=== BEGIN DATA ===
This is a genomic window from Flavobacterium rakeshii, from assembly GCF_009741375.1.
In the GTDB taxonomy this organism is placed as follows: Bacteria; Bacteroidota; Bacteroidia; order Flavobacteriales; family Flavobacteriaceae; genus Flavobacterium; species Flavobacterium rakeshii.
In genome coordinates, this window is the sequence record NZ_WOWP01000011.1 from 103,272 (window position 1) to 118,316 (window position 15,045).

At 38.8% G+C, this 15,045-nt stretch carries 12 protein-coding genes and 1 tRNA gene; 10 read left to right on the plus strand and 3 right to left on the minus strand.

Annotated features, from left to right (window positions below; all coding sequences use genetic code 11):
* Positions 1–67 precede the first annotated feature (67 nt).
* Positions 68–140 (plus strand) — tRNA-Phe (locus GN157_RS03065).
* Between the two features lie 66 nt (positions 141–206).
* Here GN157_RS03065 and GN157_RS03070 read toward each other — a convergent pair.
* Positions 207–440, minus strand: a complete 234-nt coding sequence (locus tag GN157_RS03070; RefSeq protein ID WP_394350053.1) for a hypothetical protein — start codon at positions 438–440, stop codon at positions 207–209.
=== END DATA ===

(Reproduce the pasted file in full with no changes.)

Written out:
This is a genomic window from Flavobacterium rakeshii, from assembly GCF_009741375.1.
In the GTDB taxonomy this organism is placed as follows: Bacteria; Bacteroidota; Bacteroidia; order Flavobacteriales; family Flavobacteriaceae; genus Flavobacterium; species Flavobacterium rakeshii.
In genome coordinates, this window is the sequence record NZ_WOWP01000011.1 from 103,272 (window position 1) to 118,316 (window position 15,045).

At 38.8% G+C, this 15,045-nt stretch carries 12 protein-coding genes and 1 tRNA gene; 10 read left to right on the plus strand and 3 right to left on the minus strand.

Annotated features, from left to right (window positions below; all coding sequences use genetic code 11):
* Positions 1–67 precede the first annotated feature (67 nt).
* Positions 68–140 (plus strand) — tRNA-Phe (locus GN157_RS03065).
* Between the two features lie 66 nt (positions 141–206).
* Here GN157_RS03065 and GN157_RS03070 read toward each other — a convergent pair.
* Positions 207–440, minus strand: a complete 234-nt coding sequence (locus tag GN157_RS03070; RefSeq protein ID WP_394350053.1) for a hypothetical protein — start codon at positions 438–440, stop codon at positions 207–209.